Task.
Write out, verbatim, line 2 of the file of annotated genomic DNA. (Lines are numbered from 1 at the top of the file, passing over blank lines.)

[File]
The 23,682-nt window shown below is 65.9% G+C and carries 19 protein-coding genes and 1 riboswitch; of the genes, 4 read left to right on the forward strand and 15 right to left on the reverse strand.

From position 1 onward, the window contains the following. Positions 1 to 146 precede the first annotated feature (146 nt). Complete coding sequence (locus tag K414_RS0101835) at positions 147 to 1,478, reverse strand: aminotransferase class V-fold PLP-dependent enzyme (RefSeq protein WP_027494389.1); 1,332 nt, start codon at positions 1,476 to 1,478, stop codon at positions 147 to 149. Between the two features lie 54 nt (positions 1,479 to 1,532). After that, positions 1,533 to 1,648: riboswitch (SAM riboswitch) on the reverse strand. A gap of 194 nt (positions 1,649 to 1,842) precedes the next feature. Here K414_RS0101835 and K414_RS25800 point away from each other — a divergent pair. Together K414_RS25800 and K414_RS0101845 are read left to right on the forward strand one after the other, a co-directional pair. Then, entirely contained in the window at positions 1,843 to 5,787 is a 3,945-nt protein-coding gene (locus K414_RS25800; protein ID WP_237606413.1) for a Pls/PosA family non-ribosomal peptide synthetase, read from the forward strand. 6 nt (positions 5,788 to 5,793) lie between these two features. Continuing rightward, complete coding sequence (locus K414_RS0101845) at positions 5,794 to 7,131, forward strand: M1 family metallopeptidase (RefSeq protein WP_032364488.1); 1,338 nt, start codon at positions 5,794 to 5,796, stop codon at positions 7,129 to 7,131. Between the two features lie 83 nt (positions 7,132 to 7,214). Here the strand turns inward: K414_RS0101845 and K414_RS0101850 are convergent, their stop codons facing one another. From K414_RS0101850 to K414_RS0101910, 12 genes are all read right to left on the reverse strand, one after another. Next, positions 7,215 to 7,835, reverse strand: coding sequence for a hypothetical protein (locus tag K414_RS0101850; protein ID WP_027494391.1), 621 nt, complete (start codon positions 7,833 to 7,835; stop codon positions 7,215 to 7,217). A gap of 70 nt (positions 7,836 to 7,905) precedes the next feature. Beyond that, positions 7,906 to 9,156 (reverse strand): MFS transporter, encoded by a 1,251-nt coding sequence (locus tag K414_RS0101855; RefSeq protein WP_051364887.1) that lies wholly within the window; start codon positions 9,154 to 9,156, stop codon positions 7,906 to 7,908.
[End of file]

From position 1 onward, the window contains the following. Positions 1 to 146 precede the first annotated feature (146 nt). Complete coding sequence (locus tag K414_RS0101835) at positions 147 to 1,478, reverse strand: aminotransferase class V-fold PLP-dependent enzyme (RefSeq protein WP_027494389.1); 1,332 nt, start codon at positions 1,476 to 1,478, stop codon at positions 147 to 149. Between the two features lie 54 nt (positions 1,479 to 1,532). After that, positions 1,533 to 1,648: riboswitch (SAM riboswitch) on the reverse strand. A gap of 194 nt (positions 1,649 to 1,842) precedes the next feature. Here K414_RS0101835 and K414_RS25800 point away from each other — a divergent pair. Together K414_RS25800 and K414_RS0101845 are read left to right on the forward strand one after the other, a co-directional pair. Then, entirely contained in the window at positions 1,843 to 5,787 is a 3,945-nt protein-coding gene (locus K414_RS25800; protein ID WP_237606413.1) for a Pls/PosA family non-ribosomal peptide synthetase, read from the forward strand. 6 nt (positions 5,788 to 5,793) lie between these two features. Continuing rightward, complete coding sequence (locus K414_RS0101845) at positions 5,794 to 7,131, forward strand: M1 family metallopeptidase (RefSeq protein WP_032364488.1); 1,338 nt, start codon at positions 5,794 to 5,796, stop codon at positions 7,129 to 7,131. Between the two features lie 83 nt (positions 7,132 to 7,214). Here the strand turns inward: K414_RS0101845 and K414_RS0101850 are convergent, their stop codons facing one another. From K414_RS0101850 to K414_RS0101910, 12 genes are all read right to left on the reverse strand, one after another. Next, positions 7,215 to 7,835, reverse strand: coding sequence for a hypothetical protein (locus tag K414_RS0101850; protein ID WP_027494391.1), 621 nt, complete (start codon positions 7,833 to 7,835; stop codon positions 7,215 to 7,217). A gap of 70 nt (positions 7,836 to 7,905) precedes the next feature. Beyond that, positions 7,906 to 9,156 (reverse strand): MFS transporter, encoded by a 1,251-nt coding sequence (locus tag K414_RS0101855; RefSeq protein WP_051364887.1) that lies wholly within the window; start codon positions 9,154 to 9,156, stop codon positions 7,906 to 7,908.